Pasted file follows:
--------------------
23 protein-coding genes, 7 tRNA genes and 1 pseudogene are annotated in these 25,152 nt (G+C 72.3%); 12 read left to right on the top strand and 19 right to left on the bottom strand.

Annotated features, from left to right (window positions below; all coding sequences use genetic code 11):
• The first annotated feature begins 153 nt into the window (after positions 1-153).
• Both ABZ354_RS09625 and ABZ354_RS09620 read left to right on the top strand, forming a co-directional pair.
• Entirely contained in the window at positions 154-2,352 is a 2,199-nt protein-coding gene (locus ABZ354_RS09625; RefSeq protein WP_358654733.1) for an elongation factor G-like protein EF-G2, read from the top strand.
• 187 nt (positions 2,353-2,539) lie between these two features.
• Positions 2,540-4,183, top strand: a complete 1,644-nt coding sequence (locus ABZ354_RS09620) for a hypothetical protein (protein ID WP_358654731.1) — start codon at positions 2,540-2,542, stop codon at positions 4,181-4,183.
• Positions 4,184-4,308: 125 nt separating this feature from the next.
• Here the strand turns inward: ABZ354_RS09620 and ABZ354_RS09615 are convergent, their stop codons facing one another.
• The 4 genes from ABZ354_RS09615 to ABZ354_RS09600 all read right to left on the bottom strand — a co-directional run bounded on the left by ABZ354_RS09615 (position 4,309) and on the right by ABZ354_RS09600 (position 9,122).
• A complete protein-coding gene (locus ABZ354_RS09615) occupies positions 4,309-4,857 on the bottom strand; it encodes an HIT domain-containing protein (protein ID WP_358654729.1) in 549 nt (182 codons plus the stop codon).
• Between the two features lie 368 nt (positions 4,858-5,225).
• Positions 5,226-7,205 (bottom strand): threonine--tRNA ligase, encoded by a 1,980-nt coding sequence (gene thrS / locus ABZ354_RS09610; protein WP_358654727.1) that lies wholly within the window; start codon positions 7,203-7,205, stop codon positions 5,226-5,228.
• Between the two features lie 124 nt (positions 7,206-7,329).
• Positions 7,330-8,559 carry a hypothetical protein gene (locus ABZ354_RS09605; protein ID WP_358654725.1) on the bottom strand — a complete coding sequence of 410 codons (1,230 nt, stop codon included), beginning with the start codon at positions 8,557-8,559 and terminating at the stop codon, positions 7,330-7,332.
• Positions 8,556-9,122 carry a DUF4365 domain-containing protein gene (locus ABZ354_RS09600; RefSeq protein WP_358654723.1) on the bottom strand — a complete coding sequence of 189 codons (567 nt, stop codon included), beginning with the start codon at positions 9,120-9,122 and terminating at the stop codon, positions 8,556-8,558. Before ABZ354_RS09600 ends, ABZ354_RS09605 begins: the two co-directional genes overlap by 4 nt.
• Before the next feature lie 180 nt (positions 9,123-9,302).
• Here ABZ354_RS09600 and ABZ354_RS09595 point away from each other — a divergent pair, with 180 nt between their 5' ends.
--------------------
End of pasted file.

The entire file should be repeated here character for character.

23 protein-coding genes, 7 tRNA genes and 1 pseudogene are annotated in these 25,152 nt (G+C 72.3%); 12 read left to right on the top strand and 19 right to left on the bottom strand.

Annotated features, from left to right (window positions below; all coding sequences use genetic code 11):
• The first annotated feature begins 153 nt into the window (after positions 1-153).
• Both ABZ354_RS09625 and ABZ354_RS09620 read left to right on the top strand, forming a co-directional pair.
• Entirely contained in the window at positions 154-2,352 is a 2,199-nt protein-coding gene (locus ABZ354_RS09625; RefSeq protein WP_358654733.1) for an elongation factor G-like protein EF-G2, read from the top strand.
• 187 nt (positions 2,353-2,539) lie between these two features.
• Positions 2,540-4,183, top strand: a complete 1,644-nt coding sequence (locus ABZ354_RS09620) for a hypothetical protein (protein ID WP_358654731.1) — start codon at positions 2,540-2,542, stop codon at positions 4,181-4,183.
• Positions 4,184-4,308: 125 nt separating this feature from the next.
• Here the strand turns inward: ABZ354_RS09620 and ABZ354_RS09615 are convergent, their stop codons facing one another.
• The 4 genes from ABZ354_RS09615 to ABZ354_RS09600 all read right to left on the bottom strand — a co-directional run bounded on the left by ABZ354_RS09615 (position 4,309) and on the right by ABZ354_RS09600 (position 9,122).
• A complete protein-coding gene (locus ABZ354_RS09615) occupies positions 4,309-4,857 on the bottom strand; it encodes an HIT domain-containing protein (protein ID WP_358654729.1) in 549 nt (182 codons plus the stop codon).
• Between the two features lie 368 nt (positions 4,858-5,225).
• Positions 5,226-7,205 (bottom strand): threonine--tRNA ligase, encoded by a 1,980-nt coding sequence (gene thrS / locus ABZ354_RS09610; protein WP_358654727.1) that lies wholly within the window; start codon positions 7,203-7,205, stop codon positions 5,226-5,228.
• Between the two features lie 124 nt (positions 7,206-7,329).
• Positions 7,330-8,559 carry a hypothetical protein gene (locus ABZ354_RS09605; protein ID WP_358654725.1) on the bottom strand — a complete coding sequence of 410 codons (1,230 nt, stop codon included), beginning with the start codon at positions 8,557-8,559 and terminating at the stop codon, positions 7,330-7,332.
• Positions 8,556-9,122 carry a DUF4365 domain-containing protein gene (locus ABZ354_RS09600; RefSeq protein WP_358654723.1) on the bottom strand — a complete coding sequence of 189 codons (567 nt, stop codon included), beginning with the start codon at positions 9,120-9,122 and terminating at the stop codon, positions 8,556-8,558. Before ABZ354_RS09600 ends, ABZ354_RS09605 begins: the two co-directional genes overlap by 4 nt.
• Before the next feature lie 180 nt (positions 9,123-9,302).
• Here ABZ354_RS09600 and ABZ354_RS09595 point away from each other — a divergent pair, with 180 nt between their 5' ends.